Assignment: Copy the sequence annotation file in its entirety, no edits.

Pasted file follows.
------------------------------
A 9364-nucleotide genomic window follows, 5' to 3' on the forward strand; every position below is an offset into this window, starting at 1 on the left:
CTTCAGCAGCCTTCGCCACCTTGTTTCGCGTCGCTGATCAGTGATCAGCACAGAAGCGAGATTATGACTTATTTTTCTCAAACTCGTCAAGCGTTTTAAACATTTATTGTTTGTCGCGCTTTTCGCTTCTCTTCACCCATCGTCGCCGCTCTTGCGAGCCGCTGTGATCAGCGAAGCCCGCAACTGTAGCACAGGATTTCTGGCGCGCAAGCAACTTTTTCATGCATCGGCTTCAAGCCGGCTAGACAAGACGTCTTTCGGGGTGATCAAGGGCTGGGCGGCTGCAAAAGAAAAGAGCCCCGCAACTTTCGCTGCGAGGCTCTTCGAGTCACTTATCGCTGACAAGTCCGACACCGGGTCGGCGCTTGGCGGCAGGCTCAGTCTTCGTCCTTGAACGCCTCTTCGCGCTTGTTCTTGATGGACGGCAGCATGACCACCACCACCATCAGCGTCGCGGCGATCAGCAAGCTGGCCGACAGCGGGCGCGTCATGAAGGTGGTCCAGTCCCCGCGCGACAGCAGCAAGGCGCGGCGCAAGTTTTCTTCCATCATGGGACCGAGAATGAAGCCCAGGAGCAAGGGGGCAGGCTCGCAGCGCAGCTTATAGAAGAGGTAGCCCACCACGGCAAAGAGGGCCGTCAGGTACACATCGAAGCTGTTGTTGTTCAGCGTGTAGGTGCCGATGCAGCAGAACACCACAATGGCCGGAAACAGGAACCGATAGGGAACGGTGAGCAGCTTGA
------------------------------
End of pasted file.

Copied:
A 9364-nucleotide genomic window follows, 5' to 3' on the forward strand; every position below is an offset into this window, starting at 1 on the left:
CTTCAGCAGCCTTCGCCACCTTGTTTCGCGTCGCTGATCAGTGATCAGCACAGAAGCGAGATTATGACTTATTTTTCTCAAACTCGTCAAGCGTTTTAAACATTTATTGTTTGTCGCGCTTTTCGCTTCTCTTCACCCATCGTCGCCGCTCTTGCGAGCCGCTGTGATCAGCGAAGCCCGCAACTGTAGCACAGGATTTCTGGCGCGCAAGCAACTTTTTCATGCATCGGCTTCAAGCCGGCTAGACAAGACGTCTTTCGGGGTGATCAAGGGCTGGGCGGCTGCAAAAGAAAAGAGCCCCGCAACTTTCGCTGCGAGGCTCTTCGAGTCACTTATCGCTGACAAGTCCGACACCGGGTCGGCGCTTGGCGGCAGGCTCAGTCTTCGTCCTTGAACGCCTCTTCGCGCTTGTTCTTGATGGACGGCAGCATGACCACCACCACCATCAGCGTCGCGGCGATCAGCAAGCTGGCCGACAGCGGGCGCGTCATGAAGGTGGTCCAGTCCCCGCGCGACAGCAGCAAGGCGCGGCGCAAGTTTTCTTCCATCATGGGACCGAGAATGAAGCCCAGGAGCAAGGGGGCAGGCTCGCAGCGCAGCTTATAGAAGAGGTAGCCCACCACGGCAAAGAGGGCCGTCAGGTACACATCGAAGCTGTTGTTGTTCAGCGTGTAGGTGCCGATGCAGCAGAACACCACAATGGCCGGAAACAGGAACCGATAGGGAACGGTGAGCAGCTTGA